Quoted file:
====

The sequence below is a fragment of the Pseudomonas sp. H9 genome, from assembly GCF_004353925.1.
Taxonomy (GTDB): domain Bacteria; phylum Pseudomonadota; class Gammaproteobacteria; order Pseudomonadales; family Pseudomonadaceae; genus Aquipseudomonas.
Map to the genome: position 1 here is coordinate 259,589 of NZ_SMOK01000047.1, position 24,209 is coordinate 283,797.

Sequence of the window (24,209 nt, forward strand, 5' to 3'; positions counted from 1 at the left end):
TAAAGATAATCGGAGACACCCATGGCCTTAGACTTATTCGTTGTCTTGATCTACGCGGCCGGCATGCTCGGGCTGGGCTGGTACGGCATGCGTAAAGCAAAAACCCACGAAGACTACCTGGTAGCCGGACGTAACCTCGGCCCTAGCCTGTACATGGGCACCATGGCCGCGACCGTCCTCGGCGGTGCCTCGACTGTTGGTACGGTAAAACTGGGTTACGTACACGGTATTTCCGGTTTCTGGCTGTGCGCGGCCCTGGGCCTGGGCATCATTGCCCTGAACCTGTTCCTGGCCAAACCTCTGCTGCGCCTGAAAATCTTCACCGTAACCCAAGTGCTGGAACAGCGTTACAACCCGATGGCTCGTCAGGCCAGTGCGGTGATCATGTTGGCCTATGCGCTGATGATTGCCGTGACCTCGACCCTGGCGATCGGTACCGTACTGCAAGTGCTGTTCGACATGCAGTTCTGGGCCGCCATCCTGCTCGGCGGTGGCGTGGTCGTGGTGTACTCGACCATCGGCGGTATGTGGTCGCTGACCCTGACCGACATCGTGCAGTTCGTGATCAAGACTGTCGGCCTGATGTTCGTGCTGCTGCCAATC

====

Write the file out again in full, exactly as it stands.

The sequence below is a fragment of the Pseudomonas sp. H9 genome, from assembly GCF_004353925.1.
Taxonomy (GTDB): domain Bacteria; phylum Pseudomonadota; class Gammaproteobacteria; order Pseudomonadales; family Pseudomonadaceae; genus Aquipseudomonas.
Map to the genome: position 1 here is coordinate 259,589 of NZ_SMOK01000047.1, position 24,209 is coordinate 283,797.

Sequence of the window (24,209 nt, forward strand, 5' to 3'; positions counted from 1 at the left end):
TAAAGATAATCGGAGACACCCATGGCCTTAGACTTATTCGTTGTCTTGATCTACGCGGCCGGCATGCTCGGGCTGGGCTGGTACGGCATGCGTAAAGCAAAAACCCACGAAGACTACCTGGTAGCCGGACGTAACCTCGGCCCTAGCCTGTACATGGGCACCATGGCCGCGACCGTCCTCGGCGGTGCCTCGACTGTTGGTACGGTAAAACTGGGTTACGTACACGGTATTTCCGGTTTCTGGCTGTGCGCGGCCCTGGGCCTGGGCATCATTGCCCTGAACCTGTTCCTGGCCAAACCTCTGCTGCGCCTGAAAATCTTCACCGTAACCCAAGTGCTGGAACAGCGTTACAACCCGATGGCTCGTCAGGCCAGTGCGGTGATCATGTTGGCCTATGCGCTGATGATTGCCGTGACCTCGACCCTGGCGATCGGTACCGTACTGCAAGTGCTGTTCGACATGCAGTTCTGGGCCGCCATCCTGCTCGGCGGTGGCGTGGTCGTGGTGTACTCGACCATCGGCGGTATGTGGTCGCTGACCCTGACCGACATCGTGCAGTTCGTGATCAAGACTGTCGGCCTGATGTTCGTGCTGCTGCCAATC